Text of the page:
One of the most memorable days of your life is the day you receive your driver’s license. Obtaining a driver’s license is a rite of passage for many. Much like a first dance, first kiss, or graduation day, most people never forget the thrilling day they pass their driving test. 

However, many young people are now choosing to push this memorable day away from their teenage years and well into the realm of adulthood. In 2016, the California DMV showed that the number of licensed individuals between the ages of 16-19 had fallen to just 3.3% of all drivers in the state. There were 862,592 teen drivers in California at the end of 2015; the fewest teenage drivers on California roads since 1997. 

This is a stark contrast to the 6.3% of all 16-19 year old's that made up the driving community in California the early 1980's. Federal statistics also mirror this decline across the country. In 2015, the number of teens with a driver’s license nationwide had dropped to just 4%, down from 6% some years earlier. 

There are numerous reasons why teenage drivers are now putting off their driving test. Many teens are choosing to communicate with their friends online rather than meeting up in person, so driving is no longer as important as it was in previous decades. Additionally, insurance premiums are the highest they have been in a decade with teenage drivers being hit the hardest with the cost to insure a vehicle on California roads. 

California has taken a proactive approach in clamping down on the rules and rights of teenage drivers in their early driving years. An important step when you consider that road-related deaths are the largest killer of teenagers across the U.S. In 1997, California introduced the drivers permit and provisional driving license for the first 12 months of driving. Then in 2005, legislation was expanded to include rules on night time driving and number of passengers teenage drivers can have in a vehicle.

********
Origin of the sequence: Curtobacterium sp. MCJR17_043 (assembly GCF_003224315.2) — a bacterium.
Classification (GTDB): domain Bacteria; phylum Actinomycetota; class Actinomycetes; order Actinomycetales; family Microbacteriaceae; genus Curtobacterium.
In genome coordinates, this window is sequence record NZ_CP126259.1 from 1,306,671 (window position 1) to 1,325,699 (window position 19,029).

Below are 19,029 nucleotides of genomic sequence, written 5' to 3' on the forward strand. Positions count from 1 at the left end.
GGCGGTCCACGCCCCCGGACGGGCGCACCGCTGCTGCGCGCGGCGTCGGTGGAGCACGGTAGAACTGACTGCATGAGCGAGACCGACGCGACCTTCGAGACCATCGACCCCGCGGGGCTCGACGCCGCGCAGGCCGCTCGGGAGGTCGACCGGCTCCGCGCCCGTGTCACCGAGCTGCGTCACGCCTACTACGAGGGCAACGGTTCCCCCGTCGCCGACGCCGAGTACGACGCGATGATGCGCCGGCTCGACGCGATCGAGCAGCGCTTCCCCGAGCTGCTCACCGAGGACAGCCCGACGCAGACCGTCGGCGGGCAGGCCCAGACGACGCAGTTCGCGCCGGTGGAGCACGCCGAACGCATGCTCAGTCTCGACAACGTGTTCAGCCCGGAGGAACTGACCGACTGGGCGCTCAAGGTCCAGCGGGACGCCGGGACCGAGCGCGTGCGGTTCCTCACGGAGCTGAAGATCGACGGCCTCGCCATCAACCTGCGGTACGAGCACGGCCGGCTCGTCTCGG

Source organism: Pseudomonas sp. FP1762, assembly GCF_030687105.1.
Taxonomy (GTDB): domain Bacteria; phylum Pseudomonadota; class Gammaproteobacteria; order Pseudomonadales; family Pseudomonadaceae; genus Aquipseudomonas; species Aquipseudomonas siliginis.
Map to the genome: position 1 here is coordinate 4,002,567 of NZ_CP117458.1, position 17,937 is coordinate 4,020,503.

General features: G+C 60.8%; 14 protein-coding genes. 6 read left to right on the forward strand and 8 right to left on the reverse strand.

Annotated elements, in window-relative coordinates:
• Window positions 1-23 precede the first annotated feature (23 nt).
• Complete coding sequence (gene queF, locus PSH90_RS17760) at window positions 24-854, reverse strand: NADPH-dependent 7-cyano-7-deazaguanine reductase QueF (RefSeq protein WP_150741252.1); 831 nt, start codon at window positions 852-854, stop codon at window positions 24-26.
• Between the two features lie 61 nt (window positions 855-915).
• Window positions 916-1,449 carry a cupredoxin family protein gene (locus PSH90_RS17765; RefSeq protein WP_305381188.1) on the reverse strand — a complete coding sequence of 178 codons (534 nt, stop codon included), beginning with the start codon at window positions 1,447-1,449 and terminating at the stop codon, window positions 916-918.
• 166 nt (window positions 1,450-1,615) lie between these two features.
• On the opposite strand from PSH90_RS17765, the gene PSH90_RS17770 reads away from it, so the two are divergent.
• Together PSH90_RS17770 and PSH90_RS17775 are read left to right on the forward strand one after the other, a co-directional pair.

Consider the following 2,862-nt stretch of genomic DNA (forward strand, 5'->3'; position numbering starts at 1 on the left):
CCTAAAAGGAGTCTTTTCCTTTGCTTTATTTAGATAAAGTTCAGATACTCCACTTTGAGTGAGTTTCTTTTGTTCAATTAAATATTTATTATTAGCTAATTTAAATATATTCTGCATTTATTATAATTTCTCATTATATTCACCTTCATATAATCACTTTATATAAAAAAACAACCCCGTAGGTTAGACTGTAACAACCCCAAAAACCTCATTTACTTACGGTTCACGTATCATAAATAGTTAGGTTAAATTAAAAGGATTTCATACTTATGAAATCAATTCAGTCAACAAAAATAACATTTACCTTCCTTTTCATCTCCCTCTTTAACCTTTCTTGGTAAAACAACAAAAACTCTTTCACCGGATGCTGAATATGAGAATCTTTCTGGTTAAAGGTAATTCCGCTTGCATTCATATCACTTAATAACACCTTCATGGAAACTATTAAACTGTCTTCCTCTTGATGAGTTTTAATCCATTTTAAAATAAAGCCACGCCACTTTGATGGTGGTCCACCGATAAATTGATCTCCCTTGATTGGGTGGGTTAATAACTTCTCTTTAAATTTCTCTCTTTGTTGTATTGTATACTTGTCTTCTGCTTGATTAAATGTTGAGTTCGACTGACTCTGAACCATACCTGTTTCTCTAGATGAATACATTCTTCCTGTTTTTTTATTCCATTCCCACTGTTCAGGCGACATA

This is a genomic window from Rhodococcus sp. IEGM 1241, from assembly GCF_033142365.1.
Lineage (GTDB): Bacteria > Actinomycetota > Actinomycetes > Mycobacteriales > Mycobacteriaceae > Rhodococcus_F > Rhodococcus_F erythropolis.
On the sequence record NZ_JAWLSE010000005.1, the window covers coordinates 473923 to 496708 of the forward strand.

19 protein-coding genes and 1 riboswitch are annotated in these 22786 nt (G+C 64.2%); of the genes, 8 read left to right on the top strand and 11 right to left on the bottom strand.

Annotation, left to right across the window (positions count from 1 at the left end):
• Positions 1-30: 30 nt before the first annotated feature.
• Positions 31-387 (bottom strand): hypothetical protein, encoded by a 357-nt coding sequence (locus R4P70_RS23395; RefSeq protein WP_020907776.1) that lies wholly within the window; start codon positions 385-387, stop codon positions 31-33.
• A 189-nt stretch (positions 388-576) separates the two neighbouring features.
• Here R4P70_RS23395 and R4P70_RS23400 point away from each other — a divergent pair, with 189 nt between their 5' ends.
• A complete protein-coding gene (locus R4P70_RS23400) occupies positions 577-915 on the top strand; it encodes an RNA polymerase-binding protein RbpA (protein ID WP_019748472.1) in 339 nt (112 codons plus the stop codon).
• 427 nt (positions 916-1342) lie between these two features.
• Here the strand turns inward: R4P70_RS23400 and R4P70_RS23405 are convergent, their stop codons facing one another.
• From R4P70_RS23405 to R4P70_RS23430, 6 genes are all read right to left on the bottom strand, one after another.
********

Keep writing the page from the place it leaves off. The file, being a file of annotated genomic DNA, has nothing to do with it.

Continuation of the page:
Recently, the California legislature introduced bill AB 63, which would extend rules on provisional drivers to age 21.  

Although passing your driving test can be one of the most memorable events of your life, it is easy to see why many teens are choosing to postpone this particular life event until later. 

If you or a loved one have been injured in a car accident in Southern California, call Steinberg Injury Lawyers, 24/7 at 1-800-350-8888 for your free case evaluation.

Peter Steinberg
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Los Angeles Personal Injury Attorney Since 1982
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